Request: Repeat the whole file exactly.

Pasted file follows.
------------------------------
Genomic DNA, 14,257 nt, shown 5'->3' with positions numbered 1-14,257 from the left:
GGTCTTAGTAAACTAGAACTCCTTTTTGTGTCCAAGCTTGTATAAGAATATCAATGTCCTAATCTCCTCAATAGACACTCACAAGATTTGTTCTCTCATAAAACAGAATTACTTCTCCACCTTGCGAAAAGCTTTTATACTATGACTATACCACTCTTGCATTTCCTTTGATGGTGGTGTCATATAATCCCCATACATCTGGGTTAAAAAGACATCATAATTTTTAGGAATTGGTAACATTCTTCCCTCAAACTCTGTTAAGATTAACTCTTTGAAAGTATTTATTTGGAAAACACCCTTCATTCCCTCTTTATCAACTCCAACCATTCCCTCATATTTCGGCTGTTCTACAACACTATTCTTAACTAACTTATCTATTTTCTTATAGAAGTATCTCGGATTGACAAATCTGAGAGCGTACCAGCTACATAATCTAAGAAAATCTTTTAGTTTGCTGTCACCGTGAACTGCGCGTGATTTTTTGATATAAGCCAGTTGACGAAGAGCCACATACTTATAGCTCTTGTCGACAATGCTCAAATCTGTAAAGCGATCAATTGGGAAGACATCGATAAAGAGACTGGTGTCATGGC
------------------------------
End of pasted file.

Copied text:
Genomic DNA, 14,257 nt, shown 5'->3' with positions numbered 1-14,257 from the left:
GGTCTTAGTAAACTAGAACTCCTTTTTGTGTCCAAGCTTGTATAAGAATATCAATGTCCTAATCTCCTCAATAGACACTCACAAGATTTGTTCTCTCATAAAACAGAATTACTTCTCCACCTTGCGAAAAGCTTTTATACTATGACTATACCACTCTTGCATTTCCTTTGATGGTGGTGTCATATAATCCCCATACATCTGGGTTAAAAAGACATCATAATTTTTAGGAATTGGTAACATTCTTCCCTCAAACTCTGTTAAGATTAACTCTTTGAAAGTATTTATTTGGAAAACACCCTTCATTCCCTCTTTATCAACTCCAACCATTCCCTCATATTTCGGCTGTTCTACAACACTATTCTTAACTAACTTATCTATTTTCTTATAGAAGTATCTCGGATTGACAAATCTGAGAGCGTACCAGCTACATAATCTAAGAAAATCTTTTAGTTTGCTGTCACCGTGAACTGCGCGTGATTTTTTGATATAAGCCAGTTGACGAAGAGCCACATACTTATAGCTCTTGTCGACAATGCTCAAATCTGTAAAGCGATCAATTGGGAAGACATCGATAAAGAGACTGGTGTCATGGC